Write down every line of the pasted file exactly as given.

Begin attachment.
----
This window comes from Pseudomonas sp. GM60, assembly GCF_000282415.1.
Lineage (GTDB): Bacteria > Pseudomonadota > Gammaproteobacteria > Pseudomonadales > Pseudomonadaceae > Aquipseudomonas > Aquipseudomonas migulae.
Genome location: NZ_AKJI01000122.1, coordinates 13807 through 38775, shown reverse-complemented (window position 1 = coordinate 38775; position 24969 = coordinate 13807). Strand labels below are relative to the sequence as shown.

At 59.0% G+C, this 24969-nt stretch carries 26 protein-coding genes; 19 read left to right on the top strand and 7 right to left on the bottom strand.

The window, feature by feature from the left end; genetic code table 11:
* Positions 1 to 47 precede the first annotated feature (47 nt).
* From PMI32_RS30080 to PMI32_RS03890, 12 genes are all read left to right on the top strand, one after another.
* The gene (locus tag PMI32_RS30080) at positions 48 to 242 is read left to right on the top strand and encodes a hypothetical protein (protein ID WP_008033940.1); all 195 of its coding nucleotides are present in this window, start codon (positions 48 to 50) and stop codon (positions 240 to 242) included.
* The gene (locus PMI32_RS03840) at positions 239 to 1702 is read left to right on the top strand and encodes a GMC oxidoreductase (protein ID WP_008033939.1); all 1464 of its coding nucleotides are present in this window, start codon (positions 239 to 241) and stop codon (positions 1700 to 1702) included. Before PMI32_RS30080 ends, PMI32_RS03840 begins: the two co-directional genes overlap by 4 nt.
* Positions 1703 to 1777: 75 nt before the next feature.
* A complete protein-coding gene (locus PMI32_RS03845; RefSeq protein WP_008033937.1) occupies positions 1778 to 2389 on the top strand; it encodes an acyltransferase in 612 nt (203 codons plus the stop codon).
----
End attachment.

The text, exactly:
This window comes from Pseudomonas sp. GM60, assembly GCF_000282415.1.
Lineage (GTDB): Bacteria > Pseudomonadota > Gammaproteobacteria > Pseudomonadales > Pseudomonadaceae > Aquipseudomonas > Aquipseudomonas migulae.
Genome location: NZ_AKJI01000122.1, coordinates 13807 through 38775, shown reverse-complemented (window position 1 = coordinate 38775; position 24969 = coordinate 13807). Strand labels below are relative to the sequence as shown.

At 59.0% G+C, this 24969-nt stretch carries 26 protein-coding genes; 19 read left to right on the top strand and 7 right to left on the bottom strand.

The window, feature by feature from the left end; genetic code table 11:
* Positions 1 to 47 precede the first annotated feature (47 nt).
* From PMI32_RS30080 to PMI32_RS03890, 12 genes are all read left to right on the top strand, one after another.
* The gene (locus tag PMI32_RS30080) at positions 48 to 242 is read left to right on the top strand and encodes a hypothetical protein (protein ID WP_008033940.1); all 195 of its coding nucleotides are present in this window, start codon (positions 48 to 50) and stop codon (positions 240 to 242) included.
* The gene (locus PMI32_RS03840) at positions 239 to 1702 is read left to right on the top strand and encodes a GMC oxidoreductase (protein ID WP_008033939.1); all 1464 of its coding nucleotides are present in this window, start codon (positions 239 to 241) and stop codon (positions 1700 to 1702) included. Before PMI32_RS30080 ends, PMI32_RS03840 begins: the two co-directional genes overlap by 4 nt.
* Positions 1703 to 1777: 75 nt before the next feature.
* A complete protein-coding gene (locus PMI32_RS03845; RefSeq protein WP_008033937.1) occupies positions 1778 to 2389 on the top strand; it encodes an acyltransferase in 612 nt (203 codons plus the stop codon).